Squalicum Harbor is home to 1,400 boats in Bellingham Bay
Being in the right place at the right time helped Bellingham police arrest a suspect in a boat burglary last week, but they said there is no way at this point to determine whether the man they arrested was responsible for a recent string of reported incidents at Squalicum Harbor.
Isaiah Michael Owen, 35, was booked into Whatcom County Jail on Sunday, June 23, on suspicion of first-degree attempted theft, third-degree malicious mischief and third-degree possession of stolen property. Jail records show he was released on $10,000 bail on Wednesday, June 26.
According to information provided to The Bellingham Herald by Lt. Claudia Murphy, officers were at the harbor on Roeder Avenue, investigating a boat break-in at approximately 11:30 p.m. Sunday when two people approached and told them that the person they believed was responsible for an attempted theft of their bicycles a night earlier was currently in the parking lot.
They told the officers that at approximately 3 a.m. on June 22, they heard noises that sounded like someone was trying to remove their bicycles off the back of their RV. When they looked outside, they reported that they saw Owen wearing a headlamp and with a flashlight in his mouth attempting to steal a pair of bicycles with a combined value of $7,500.
While Owen was attempting to steal the bicycle, the people reported he caused approximately $300 in damage to the bike rack.
Officers found Owen seated in his car, Murphy said. While doing so, they reportedly saw what appeared to be a handgun next to Owen.
If turned out to be a BB gun that didn’t have the orange markings designating it as such, Murphy said.
As the officers looked into Owen’s car, Murphy said they saw a first aid kit with specific markings that tied it to the boat burglary that they had initially come to the harbor to investigate. That burglary occurred between June 18 and June 23, and Murphy said it was one of 10 that have been reported at the harbor in the past six months:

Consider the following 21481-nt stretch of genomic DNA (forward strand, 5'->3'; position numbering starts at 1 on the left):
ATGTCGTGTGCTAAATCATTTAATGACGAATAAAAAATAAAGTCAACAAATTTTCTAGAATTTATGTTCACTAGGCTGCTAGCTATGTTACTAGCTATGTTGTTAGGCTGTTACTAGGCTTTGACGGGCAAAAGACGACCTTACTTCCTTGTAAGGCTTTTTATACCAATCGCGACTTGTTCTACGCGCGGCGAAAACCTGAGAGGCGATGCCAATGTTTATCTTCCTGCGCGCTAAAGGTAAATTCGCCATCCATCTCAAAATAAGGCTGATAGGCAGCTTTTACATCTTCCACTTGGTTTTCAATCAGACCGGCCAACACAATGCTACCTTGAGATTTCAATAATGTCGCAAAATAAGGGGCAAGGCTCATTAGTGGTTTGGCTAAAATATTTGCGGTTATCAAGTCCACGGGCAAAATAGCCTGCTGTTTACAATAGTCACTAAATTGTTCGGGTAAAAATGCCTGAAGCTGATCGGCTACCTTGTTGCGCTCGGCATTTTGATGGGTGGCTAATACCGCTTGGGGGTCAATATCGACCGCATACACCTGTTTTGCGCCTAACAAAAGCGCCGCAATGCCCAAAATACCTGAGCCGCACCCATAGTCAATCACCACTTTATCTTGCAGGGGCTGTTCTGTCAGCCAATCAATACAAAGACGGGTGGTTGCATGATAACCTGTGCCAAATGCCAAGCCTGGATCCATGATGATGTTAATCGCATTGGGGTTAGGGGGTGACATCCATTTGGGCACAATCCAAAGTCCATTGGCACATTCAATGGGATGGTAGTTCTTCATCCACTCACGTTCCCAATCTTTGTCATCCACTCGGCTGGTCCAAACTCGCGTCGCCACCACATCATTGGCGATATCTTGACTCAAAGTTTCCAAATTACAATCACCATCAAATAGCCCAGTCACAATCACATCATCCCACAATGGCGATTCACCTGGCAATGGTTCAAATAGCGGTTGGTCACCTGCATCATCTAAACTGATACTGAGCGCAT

▪ At some point since December of 2018, an owner reported that their boat was burglarized and small electronics were taken.
▪ On Feb. 28, a boat owner reported that someone had apparently slept on a boat. No items were reported stolen, though a screen was broken.
▪ On March 22, a boat owner reported that someone apparently came aboard and smoked cigarettes, though nothing appeared to be stolen.
▪ On March 28, a boat owner reported small electronics and clothing were taken, though no damage was done.
▪ At some point in late March or early April tools were stolen off a boat.
▪ At some point in late March or early April a boat was “ransacked,” though nothing appeared to have been taken.
▪ At some point in late March or early April a boat owner reported a screen was damaged and small items were taken.
▪ On April 16, a boat owner reported that locks were manipulated but there didn’t appear to be entry or any items taken.
▪ On June 2, a boat owner reported that personal documents were stolen off their vessel.
Murphy said there was “no way to tell whether he (Owen) is responsible for any of the others.”
According to Whatcom County Superior Court records, Owen already was scheduled for a jury trial beginning July 15 to face charges of second-degree burglary, first-degree stolen property trafficking, second-degree theft and bail jumping.
In that case, Owen is suspected of using a window to break into Brooks Manufacturing on Iowa Street, where he was employed, stealing approximately $3,560 in power tools and pawning the tools, according to court records.
Court records also show Owen has previous Whatcom County convictions for first- and second-degree theft and residential burglary since 2009 as well as convictions for possession of a controlled substance in Skagit County earlier this year and in Lewis County in 2017.
How to keep your boat safe
The Collier County Sheriff’s Office in Naples, Florida, offered these tips to help prevent boat burglaries:
▪ Remember to remove the keys, and if your boat is on a lift, raise it to the highest level to make it harder to board.
▪ Install surveillance cameras that will capture the face of an intruder and motion sensor lights.
▪ Add signage indicating your boat is under surveillance.
▪ Keep the boat cabin locked and curtains closed.
▪ Install an audible boat alarm to deter theft.
▪ Keep valuables and electronics in a secure location and out of sight.
▪ Take pictures and record serial numbers of all valuable property left on the boat and engrave your driver’s license number or another distinctive marking on those items.
▪ Remove all official documents from the boat.
▪ Don’t leave fishing gear outside where it easily can be stolen.